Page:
A handy tip is to follow the car ahead of you it will ensure that you stick to the correct side of the road!

By Jaimi McIlravey, IAM RoadSmart’s Digital Content Executive

 

 

 

 

 

Blogs

Driving abroad - the dos, the don’ts and the things to remember

Blog post posted on 30/07/19 |
Insight

Driving abroad - the dos, the don’ts and the things to remember

A friend and I booked a short break to my family home in Murcia, Spain – and with the airport being 30 minutes’ drive and the beach being a 10-minute drive from the house, we opted to hire a car.

The last time I visited the family home was six years ago and I was too young to even hire a vehicle. So arranging a hire car was exciting but a little scary as neither of us had driven a left-handed manual car.

The only time I had driven abroad was to France four years ago. So, I was a little nervous to attempt to drive on the ‘wrong’ side again, but even more so to operate a left-hand-drive manual car.

We arrived in Spain at 10pm and searched for our hire car company -  hoping that the queue with over 30 people wasn’t where we had booked it from. Thank goodness it wasn’t, however with three people ahead of us, it still took 45 minutes to actually get the car.

spain

Before getting in the car we gave it a look over to ensure there wasn’t any damage that they could potentially charge us for. There was a slight scratch and after informing the company we began our journey.

Driving from the airport in the dark, on the right-hand-side of the road was difficult - especially with a nervous passenger who also didn’t know where we were going. After 30 minutes of “you’re too close to the white line” and “is this the turning, I can’t see the sign,” we were finally there.

Luckily in Spain most of the locals have dinner later in the evening and with a restaurant within walking distance, we were able to ditch the car at the house and stretch our legs.

The rest of the holiday consisted of beach days, with a straight road to the beach which was fairly easy to get to.

spain2

Here are a few of my thoughts after reflecting on booking a hire car:

  • Ensure you have a credit card – many companies will hold around £1,000 deposit in case of any accidents/damage.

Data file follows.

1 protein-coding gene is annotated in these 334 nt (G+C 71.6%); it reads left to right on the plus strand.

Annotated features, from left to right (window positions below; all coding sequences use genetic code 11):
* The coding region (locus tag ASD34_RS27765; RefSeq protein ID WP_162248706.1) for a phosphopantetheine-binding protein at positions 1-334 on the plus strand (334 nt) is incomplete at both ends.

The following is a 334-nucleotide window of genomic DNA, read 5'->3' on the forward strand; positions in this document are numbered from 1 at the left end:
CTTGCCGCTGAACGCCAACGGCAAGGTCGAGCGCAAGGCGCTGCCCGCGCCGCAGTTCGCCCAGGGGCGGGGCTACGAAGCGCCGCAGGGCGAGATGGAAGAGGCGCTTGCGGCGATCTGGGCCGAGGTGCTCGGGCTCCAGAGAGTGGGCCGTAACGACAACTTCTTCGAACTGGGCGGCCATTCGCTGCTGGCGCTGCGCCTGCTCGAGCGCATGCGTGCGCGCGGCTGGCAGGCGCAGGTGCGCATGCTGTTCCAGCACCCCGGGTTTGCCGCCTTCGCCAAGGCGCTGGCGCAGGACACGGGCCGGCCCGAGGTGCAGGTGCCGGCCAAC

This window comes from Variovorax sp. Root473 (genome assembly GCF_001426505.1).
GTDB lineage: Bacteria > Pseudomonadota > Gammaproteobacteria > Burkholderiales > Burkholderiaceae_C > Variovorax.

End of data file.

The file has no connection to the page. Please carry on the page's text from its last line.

• Learn a little of the language, or enough for you to get by - especially when the time comes to refuel. I had already learnt that a petrol station in Spanish is la gasolinera or estación de petroleo. However, they don’t write these on signs so you may need to ask your car hire which the best fuel station will be to fill up.
  • Find out Sunday trading hours if you’re due to fly home that day. Driving around for 45 minutes looking for an open petrol station was more stressful than I’d like to admit!
  • Know your route. Maps on my iPhone didn’t detect a new road, so instead took us down a chalk track of what can only be described as a death trap. The old road was situated right next to the new motorway. We then had to manoeuvre a dodgy U-turn and head back.
  • Refuel before dropping your car back.
  • When returning the car, make sure that the company checks the car whilst you are there. The last thing you want is to return home with charges taken from your card - which was exactly what happened to us. When we handed the car back, it was full of fuel and we’d been perfectly safe driving it with no incidents. We asked a member of staff to check over the car before we left, he came back to ensure that car was in perfect condition and we signed off on it

Arriving home

Four days later there were three separate charges to the credit card mounting up to £300. When contacting the company, they told us we had to pay 50 euro admin charges and the rest they were unsure of and refunded us. So be sure to question any extra charges.

In conclusion, driving on the opposite side of the road in a left-hand-drive car wasn’t as difficult as I expected.

The first few days were tricky and it did take a while to get the hang of, but to make things easier I recommend getting an early flight, so you can drive during the day. It was a lot more stressful at night.

A handy tip is to follow the car ahead of you it will ensure that you stick to the correct side of the road!